This interview was recorded at the Are We There Yet: Preservation of Roadside Architecture and Attractions Symposium, April 10-12, 2018, Tulsa, Oklahoma
What drew you to this symposium?
So, the thing that really drew me to this symposium was the connection to Route 66. And the National Trust is taking a big interested in Route 66 this year, there are some major threats that are happening to the route with the potential elimination of a National Park Service program. And so we’re working on trying to get a National Historic Trail designation. So the symposium was really a great opportunity for us to meet with other like minded people, to learn more about Route 66, to learn more about other places that have a like minded interested in roadside architecture, and look at ways to build partnerships.
What are you currently working on in roadside architecture?
As I said, the project we’re working on is connected to Route 66. We are looking at a way of trying to have Route 66 designated … To secure a permanent federal designation as a National Historic Trail. That is no small feat. It literally takes an act of Congress for something to become a National Historic Trail. There are only nineteen National Historic Trails today, even though the program has been in existence for fifty years. The good news is that we’ve made considerable progress towards getting this designation. There was a bill that was introduced by Representative Darren LaHood from Illinois back in 2017. We’ve gotten 21 co-sponsors for the bill, a mix of Republicans and Democrats. The bill was actually passed unanimously out of the Natural Resources Committee. And is now awaiting review by the House, the Senate, and then ultimately the President. Those are obviously big hurdles. We have until December 31st to be able to do that, so we’ve got a big job in front of us.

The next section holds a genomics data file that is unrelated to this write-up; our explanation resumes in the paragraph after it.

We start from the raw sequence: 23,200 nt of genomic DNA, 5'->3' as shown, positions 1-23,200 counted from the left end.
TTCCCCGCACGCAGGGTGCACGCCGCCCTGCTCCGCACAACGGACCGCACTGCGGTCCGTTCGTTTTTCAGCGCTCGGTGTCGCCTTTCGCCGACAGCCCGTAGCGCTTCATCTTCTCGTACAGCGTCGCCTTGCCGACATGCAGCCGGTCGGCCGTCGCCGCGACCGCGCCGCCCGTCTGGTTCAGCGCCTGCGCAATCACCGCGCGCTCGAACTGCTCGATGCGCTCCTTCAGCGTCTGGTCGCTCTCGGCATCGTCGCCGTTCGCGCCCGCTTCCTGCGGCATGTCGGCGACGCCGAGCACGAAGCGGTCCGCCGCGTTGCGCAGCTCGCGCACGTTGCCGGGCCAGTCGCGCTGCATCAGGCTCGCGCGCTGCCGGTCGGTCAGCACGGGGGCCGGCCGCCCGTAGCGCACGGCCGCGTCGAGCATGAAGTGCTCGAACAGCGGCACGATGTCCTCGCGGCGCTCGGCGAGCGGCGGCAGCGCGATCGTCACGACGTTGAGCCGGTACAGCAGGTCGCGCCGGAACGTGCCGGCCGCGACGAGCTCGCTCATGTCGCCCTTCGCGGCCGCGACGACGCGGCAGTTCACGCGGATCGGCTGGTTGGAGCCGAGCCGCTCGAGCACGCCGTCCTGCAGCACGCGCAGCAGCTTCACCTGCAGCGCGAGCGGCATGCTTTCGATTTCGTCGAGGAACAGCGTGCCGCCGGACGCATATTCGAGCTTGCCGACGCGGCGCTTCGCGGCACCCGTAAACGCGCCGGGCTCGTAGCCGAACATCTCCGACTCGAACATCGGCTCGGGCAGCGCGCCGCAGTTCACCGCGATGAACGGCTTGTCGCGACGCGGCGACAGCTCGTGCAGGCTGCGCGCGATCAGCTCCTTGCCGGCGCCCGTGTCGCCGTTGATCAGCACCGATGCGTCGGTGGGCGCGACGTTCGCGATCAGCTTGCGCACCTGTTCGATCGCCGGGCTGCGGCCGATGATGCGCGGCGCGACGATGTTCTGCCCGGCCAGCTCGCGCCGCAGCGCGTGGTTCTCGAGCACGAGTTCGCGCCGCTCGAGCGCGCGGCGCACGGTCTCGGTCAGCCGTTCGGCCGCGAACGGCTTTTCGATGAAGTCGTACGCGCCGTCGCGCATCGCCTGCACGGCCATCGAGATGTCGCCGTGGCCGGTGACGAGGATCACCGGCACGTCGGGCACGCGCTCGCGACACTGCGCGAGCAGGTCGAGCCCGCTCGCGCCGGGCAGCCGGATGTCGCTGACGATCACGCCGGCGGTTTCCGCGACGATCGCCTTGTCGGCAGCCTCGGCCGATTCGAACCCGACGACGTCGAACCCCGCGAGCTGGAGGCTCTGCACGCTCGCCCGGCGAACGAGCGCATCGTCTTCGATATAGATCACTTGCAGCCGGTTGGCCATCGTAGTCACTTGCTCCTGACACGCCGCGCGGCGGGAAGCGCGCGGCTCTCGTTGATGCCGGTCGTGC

What do you hope to take away from this symposium?
I think it’s a combination of both information that we’ve gotten from some of the speakers, you’ve had some spectacular speakers here. And so I’ve really been learning a lot about that. Things that are going to inform the way that we talk about Route 66. But I think, also importantly, we’re making some great connections with people that will be really really helpful to us as we move forward with this campaign.
What draws you to roadside architecture?
Ah. You know, on a personal note, I grew up in San Diego. And, every summer, in the 60s and 70s, my family would load up into the big station wagon and head over the mountains. And we would drive through the Four Corners area, so our summer vacation was the family road trip. And so, for me, it’s a lot of fun to think about ways of celebrating that road trip, and working on it today.
What should be the topic of our next symposium?
In terms of the next topic for a symposium … You know, we’ve heard so much today about social media, and just the ways that the younger generation is getting information today. So, I think if there was something to help those from my generation to understand how you can actually use things like Facebook, and Twitter, and Instagram, and Snapchat, and all these other things that maybe haven’t even been heard of yet, or been created yet. That would be incredibly useful. I think it’s becoming really the way that we need to communicate.
Amy Webb is a heritage tourism specialist with 34 years of hands-on experience in preservation and heritage tourism including work at the national, regional, state and local level. She joined the National Trust for Historic Preservation in 1993 and directed the Trust’s heritage tourism program for sixteen years. In that capacity she worked with individual historic sites as well as regional heritage tourism efforts. Amy holds a Masters in architectural history and historic preservation from the University of Virginia. She currently serves as a Senior Field Director in the National Trust’s Denver Field Office, overseeing the Trust’s field offices in Denver and Houston.